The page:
IN FOCUS6-8 min read

The attractions of the small-mid private equity segment

New empirical research from Schroders Capital reveals that small and mid-sized private equity funds have outperformed large funds with greater resilience through economic cycles

New York Tilt SHift


Viswanathan Parameswar
Head of Private Equity Investments Asia
Eufemiano Fuentes Perez
Data Scientist
Verity Howells
Investment Research Manager Private Equity

As the private equity market has grown over the past few decades, large funds have attracted an increasingly large share of overall limited partner (LP) capital. Investors have gravitated towards large private equity funds under the assumption that they offer better returns and resilience due to scale and stability.

Our analysis shows that small and mid-sized private equity funds have, in fact, outperformed their large counterparts with more robust and persistent returns through time. Moreover, with the small- and mid-segment contributing the vast majority of opportunities in private equity, we believe investors should not overlook this valuable portion of the market.

Small- and mid-sized funds - favourable fund raising dynamics  

We have analysed data from over 49,000 private equity funds and 200,000 deals in buyout, growth, and venture capital from 1980 to 2022 (for the purpose of performance analysis, we have excluded fund vintages beyond 2017, where performance is likely not stable. Single-deal funds and funds of funds excluded. Deals below $1 million are excluded). We classify the small and mid-sized segment as funds under $500 million and $2 billion respectively and deals under $50 million and $200 million respectively. The data presented hereafter encompasses all regions and strategies, unless otherwise stated.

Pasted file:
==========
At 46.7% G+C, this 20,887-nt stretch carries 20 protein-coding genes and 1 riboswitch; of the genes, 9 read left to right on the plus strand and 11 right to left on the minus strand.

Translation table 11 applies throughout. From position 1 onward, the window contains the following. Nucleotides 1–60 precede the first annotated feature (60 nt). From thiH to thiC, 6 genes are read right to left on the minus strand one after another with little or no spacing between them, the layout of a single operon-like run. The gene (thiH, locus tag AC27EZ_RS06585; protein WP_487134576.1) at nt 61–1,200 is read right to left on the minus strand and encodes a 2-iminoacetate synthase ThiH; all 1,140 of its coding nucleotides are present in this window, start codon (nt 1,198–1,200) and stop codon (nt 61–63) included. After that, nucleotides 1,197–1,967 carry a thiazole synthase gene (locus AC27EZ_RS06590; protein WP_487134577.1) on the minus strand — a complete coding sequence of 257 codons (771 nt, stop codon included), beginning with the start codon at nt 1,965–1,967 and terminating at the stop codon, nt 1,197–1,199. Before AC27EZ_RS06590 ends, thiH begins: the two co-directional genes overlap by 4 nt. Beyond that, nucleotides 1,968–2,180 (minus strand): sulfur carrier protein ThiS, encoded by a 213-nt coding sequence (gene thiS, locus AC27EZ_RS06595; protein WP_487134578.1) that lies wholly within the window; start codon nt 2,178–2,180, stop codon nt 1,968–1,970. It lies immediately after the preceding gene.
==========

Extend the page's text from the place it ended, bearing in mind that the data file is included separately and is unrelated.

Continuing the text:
Over the last decade, fund raising by large funds has far outpaced deal flow, resulting in higher competition and thus entry multiples for large deals. Large deal flow has grown at 3.6x, while fund raising from large funds has grown at 10.7x. Small and mid funds, by contrast, have experienced 4.2x growth in annual deal flow over the last decade, while annual fund raising has grown at just 2.9x.


Not only is the pace of fund raising growth much higher in large funds, fund raising levels are already far above the long-term trend, according to the Schroders Capital Fund Raising Indicator (FRI). The FRI is a Schroders Capital proprietary model that shows the areas of the private equity market that are above or below long-term fund raising levels. The long-term trend is based on fund raising levels adjusted for inflation and excludes business cycles. Excessive amounts of capital leads to more competition for deals, higher prices being paid and, ultimately, likely worse returns.

Read more: Four perils for private equity now, and what they mean for new investments

We currently observe that fund raising in European and North American large buyout funds is 100% above the long-term trend compared to only 20% above trend in small and mid buyout funds.

Fund raising

The "long tail” of private equity

Historically, the small and mid segment of the market has offered far more investment opportunities in both funds and deals.

According to Preqin data from 2010 to 2022, there have been 40x more small and mid funds in the market than large funds, and 15x more small and mid deal opportunities than large deals. In other words, the small and mid segment makes up the bulk of the “long tail” of private equity, accounting for 98% of all funds in market and 90% of all deals.

Long tail

Entry multiples are more attractive in small- and mid-sized deals

Tracking EV/EBITDA multiples over the long-term shows a consistently wide discount between mid-market and large buyout deals (which today stands at around 5-6x).